DEALING WITH GOVERNMENT IN SOUTH SUDAN
he creation of Africa’s newest state, South Sudan, in 2011, involved national and international recognition of “traditional authorities”, or chiefs. Chiefship has often been misunderstood to be a timeless or non-state institution, but this book argues for the mutual constitution of chiefship and the state since the mid-nineteenth century, based on research in the vicinity of three towns. The book also demonstrates that while South Sudanese towns have previously been analysed as centres of alien state power, people came to the urban “frontier” to seek the resources, regulation and justice of the state. Located conceptually – and sometimes spatially – upon this frontier, chiefship became central to local relations with the state, and to state definitions of the local. The book thus addresses broader debates over the role of traditional authorities and the nature of urban-rural and state-society relations in Africa. Cherry Leonardi is a Senior Lecturer in African History at Durham University, a former course director of the Rift Valley Institute’s Sudan course, and a member of the council of the British Institute in Eastern Africa Published in association with the British Institute in Eastern Africa.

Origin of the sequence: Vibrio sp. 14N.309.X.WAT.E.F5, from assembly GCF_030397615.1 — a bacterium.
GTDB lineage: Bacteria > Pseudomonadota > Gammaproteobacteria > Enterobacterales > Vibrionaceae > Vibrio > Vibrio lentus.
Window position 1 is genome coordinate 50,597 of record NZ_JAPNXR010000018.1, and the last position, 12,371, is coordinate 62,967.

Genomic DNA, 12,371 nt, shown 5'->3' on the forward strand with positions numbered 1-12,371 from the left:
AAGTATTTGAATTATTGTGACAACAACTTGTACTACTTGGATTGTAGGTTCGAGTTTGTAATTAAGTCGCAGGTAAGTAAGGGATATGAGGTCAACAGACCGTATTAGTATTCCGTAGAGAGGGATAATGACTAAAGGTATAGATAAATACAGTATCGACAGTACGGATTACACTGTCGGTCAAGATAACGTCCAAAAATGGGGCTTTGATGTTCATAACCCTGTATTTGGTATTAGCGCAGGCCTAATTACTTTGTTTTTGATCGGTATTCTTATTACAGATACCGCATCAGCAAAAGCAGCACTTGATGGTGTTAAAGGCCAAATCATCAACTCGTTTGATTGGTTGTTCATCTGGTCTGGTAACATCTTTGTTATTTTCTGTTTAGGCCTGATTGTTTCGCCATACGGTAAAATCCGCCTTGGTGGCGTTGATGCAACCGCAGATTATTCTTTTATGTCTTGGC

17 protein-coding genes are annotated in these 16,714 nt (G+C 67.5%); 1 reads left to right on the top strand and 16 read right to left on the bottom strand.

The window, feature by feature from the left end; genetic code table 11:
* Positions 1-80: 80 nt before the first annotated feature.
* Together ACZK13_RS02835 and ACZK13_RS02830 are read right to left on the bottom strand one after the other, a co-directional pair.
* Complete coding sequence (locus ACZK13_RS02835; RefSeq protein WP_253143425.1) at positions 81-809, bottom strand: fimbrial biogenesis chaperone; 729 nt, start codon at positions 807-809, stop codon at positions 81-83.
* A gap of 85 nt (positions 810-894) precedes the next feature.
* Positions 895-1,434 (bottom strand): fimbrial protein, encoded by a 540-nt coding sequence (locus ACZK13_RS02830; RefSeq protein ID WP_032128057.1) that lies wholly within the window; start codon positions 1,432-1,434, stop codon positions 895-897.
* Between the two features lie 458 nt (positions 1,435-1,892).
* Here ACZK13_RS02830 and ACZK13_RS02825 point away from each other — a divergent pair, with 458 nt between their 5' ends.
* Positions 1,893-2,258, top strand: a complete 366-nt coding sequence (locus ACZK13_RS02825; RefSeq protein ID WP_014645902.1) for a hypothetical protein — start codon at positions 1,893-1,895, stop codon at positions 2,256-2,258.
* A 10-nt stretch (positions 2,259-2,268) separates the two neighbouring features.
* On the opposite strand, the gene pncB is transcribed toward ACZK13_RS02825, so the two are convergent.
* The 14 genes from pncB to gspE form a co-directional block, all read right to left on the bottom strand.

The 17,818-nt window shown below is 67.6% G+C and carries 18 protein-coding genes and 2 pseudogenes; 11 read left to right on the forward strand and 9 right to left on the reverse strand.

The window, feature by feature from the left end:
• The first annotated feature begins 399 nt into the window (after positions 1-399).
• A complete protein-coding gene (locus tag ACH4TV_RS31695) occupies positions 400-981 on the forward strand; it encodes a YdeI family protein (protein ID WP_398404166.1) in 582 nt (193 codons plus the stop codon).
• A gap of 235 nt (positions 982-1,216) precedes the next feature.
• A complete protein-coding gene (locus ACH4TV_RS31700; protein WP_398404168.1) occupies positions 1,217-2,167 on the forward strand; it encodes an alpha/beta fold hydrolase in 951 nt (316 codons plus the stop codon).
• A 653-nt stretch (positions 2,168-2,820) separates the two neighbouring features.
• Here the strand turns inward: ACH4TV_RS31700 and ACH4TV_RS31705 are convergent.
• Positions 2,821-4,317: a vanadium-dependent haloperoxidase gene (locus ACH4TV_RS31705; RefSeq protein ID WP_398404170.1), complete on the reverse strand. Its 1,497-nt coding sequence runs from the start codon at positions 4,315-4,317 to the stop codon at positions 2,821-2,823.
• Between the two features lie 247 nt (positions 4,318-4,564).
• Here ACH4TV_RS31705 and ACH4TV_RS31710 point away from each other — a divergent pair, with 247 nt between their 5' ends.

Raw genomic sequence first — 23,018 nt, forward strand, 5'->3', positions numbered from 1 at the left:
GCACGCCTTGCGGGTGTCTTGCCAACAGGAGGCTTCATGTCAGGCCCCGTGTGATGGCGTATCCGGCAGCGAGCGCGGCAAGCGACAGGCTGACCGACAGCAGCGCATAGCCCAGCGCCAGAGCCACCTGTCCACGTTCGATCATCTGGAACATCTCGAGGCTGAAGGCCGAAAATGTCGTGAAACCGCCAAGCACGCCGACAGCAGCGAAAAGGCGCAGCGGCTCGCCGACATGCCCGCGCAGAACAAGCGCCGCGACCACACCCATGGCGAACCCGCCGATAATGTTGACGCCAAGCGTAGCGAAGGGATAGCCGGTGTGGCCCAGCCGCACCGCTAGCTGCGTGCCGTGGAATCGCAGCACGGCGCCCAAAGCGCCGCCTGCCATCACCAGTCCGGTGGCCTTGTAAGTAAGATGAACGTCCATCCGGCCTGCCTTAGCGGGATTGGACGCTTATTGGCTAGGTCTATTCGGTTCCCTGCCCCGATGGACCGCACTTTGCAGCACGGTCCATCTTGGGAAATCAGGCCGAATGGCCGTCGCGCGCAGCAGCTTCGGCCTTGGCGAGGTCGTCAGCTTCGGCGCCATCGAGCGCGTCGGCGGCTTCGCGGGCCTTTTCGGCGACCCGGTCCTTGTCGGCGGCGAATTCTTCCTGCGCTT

Author: Cherry Leonardi
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